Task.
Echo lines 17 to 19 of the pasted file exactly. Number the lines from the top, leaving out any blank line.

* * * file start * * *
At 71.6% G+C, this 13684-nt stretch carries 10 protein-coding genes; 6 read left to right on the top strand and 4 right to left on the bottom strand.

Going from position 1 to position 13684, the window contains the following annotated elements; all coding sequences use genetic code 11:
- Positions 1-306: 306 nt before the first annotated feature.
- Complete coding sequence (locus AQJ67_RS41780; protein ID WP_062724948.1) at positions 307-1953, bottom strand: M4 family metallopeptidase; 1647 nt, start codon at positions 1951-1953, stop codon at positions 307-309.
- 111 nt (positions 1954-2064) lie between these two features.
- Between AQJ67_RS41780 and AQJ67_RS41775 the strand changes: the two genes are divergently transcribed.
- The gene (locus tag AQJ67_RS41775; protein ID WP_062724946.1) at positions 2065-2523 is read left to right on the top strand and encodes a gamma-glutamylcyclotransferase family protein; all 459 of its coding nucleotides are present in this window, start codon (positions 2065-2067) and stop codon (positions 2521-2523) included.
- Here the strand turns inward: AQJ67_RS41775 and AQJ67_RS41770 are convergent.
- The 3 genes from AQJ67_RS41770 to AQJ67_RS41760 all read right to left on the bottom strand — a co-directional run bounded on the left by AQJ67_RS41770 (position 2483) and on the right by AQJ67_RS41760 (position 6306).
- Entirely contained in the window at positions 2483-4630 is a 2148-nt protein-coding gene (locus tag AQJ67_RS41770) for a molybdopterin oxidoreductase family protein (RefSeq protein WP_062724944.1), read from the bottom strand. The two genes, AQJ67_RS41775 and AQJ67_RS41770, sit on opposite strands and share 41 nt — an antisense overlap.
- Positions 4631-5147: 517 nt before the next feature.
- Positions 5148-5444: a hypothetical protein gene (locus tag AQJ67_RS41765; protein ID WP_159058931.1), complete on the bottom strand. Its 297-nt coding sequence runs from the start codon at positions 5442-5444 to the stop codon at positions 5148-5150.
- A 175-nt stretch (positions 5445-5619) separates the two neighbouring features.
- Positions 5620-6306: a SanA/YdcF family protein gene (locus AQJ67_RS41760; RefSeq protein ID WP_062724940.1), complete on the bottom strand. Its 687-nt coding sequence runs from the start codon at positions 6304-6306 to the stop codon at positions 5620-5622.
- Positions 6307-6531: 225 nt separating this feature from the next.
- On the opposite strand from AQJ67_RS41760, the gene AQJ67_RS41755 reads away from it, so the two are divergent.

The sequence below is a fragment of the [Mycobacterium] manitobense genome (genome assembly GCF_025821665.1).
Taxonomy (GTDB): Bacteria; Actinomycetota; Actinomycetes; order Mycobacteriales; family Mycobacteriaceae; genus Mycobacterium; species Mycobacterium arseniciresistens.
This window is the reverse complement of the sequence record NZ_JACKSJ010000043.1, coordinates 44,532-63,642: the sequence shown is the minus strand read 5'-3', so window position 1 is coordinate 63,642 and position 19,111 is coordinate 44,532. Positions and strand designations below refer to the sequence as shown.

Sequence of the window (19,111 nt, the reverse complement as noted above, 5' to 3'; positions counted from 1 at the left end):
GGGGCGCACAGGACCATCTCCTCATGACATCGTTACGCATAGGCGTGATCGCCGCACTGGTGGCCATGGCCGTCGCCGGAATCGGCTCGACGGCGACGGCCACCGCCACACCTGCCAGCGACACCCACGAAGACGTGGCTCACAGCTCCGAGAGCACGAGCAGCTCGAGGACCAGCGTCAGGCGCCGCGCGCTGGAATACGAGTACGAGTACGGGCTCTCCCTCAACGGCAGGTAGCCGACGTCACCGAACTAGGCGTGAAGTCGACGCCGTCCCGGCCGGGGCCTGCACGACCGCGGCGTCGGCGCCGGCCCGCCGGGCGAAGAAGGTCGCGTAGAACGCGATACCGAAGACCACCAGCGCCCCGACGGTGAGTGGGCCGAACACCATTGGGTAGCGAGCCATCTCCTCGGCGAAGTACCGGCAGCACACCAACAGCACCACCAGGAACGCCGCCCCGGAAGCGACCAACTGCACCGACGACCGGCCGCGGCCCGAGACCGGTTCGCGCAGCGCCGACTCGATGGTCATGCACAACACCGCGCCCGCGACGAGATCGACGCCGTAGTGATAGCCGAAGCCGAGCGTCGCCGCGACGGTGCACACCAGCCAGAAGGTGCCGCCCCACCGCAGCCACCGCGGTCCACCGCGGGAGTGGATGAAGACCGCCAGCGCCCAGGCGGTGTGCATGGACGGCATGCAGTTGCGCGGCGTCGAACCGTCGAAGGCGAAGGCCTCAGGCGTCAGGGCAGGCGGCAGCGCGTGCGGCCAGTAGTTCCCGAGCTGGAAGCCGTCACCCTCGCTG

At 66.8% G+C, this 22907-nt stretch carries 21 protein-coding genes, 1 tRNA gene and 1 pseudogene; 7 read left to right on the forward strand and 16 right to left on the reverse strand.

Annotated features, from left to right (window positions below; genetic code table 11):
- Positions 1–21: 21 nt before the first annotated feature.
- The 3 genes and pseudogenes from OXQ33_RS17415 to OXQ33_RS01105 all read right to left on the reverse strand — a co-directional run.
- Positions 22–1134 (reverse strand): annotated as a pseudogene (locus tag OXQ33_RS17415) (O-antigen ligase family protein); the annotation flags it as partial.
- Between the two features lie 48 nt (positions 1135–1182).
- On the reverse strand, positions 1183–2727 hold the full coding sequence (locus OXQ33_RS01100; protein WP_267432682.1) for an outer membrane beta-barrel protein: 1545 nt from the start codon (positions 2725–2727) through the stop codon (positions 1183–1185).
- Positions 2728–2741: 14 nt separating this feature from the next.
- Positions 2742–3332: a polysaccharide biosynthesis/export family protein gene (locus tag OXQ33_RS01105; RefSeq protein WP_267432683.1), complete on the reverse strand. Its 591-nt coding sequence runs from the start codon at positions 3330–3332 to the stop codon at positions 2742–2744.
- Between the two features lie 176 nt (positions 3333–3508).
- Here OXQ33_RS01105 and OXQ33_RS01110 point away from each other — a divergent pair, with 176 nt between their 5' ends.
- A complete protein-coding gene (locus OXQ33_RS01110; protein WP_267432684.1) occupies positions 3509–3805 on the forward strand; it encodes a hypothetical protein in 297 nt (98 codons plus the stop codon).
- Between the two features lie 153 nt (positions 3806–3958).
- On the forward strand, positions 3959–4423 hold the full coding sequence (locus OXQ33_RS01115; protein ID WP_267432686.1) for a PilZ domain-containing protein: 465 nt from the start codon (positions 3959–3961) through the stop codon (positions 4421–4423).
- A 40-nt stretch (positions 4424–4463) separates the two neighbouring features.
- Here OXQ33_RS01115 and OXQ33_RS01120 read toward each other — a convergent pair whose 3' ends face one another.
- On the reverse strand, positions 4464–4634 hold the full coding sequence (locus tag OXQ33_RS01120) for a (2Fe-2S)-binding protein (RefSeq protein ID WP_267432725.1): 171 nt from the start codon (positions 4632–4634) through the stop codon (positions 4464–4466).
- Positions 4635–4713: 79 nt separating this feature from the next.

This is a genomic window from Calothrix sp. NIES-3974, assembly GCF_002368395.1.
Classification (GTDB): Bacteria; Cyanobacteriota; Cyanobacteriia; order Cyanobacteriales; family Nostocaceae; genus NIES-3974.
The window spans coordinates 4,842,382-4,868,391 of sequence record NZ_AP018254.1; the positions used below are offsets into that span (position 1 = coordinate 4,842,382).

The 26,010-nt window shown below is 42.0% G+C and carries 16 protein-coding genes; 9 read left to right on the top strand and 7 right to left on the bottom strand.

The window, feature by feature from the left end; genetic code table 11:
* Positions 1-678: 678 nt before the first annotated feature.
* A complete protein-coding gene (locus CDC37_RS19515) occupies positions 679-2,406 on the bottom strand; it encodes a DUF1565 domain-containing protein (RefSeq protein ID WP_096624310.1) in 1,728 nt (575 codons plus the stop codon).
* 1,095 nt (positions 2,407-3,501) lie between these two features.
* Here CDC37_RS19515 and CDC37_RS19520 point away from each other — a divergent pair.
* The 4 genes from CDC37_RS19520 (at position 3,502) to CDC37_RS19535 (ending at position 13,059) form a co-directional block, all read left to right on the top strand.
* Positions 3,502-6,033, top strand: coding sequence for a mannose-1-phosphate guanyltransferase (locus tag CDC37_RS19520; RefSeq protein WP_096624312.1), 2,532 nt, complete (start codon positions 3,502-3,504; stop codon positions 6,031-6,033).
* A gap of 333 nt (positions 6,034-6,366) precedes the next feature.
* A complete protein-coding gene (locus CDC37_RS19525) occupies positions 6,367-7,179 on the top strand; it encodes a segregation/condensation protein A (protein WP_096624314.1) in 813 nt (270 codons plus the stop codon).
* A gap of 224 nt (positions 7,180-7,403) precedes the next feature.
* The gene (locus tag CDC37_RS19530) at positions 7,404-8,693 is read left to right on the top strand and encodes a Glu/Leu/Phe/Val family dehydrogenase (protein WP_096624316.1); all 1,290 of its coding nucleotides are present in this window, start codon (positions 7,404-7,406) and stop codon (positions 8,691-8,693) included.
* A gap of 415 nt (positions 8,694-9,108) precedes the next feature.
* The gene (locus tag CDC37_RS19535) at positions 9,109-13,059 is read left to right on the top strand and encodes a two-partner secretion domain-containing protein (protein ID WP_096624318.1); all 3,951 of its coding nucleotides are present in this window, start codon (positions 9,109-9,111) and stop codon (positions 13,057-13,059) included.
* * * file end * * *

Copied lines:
The sequence below is a fragment of the [Mycobacterium] manitobense genome (genome assembly GCF_025821665.1).
Taxonomy (GTDB): Bacteria; Actinomycetota; Actinomycetes; order Mycobacteriales; family Mycobacteriaceae; genus Mycobacterium; species Mycobacterium arseniciresistens.
This window is the reverse complement of the sequence record NZ_JACKSJ010000043.1, coordinates 44,532-63,642: the sequence shown is the minus strand read 5'-3', so window position 1 is coordinate 63,642 and position 19,111 is coordinate 44,532. Positions and strand designations below refer to the sequence as shown.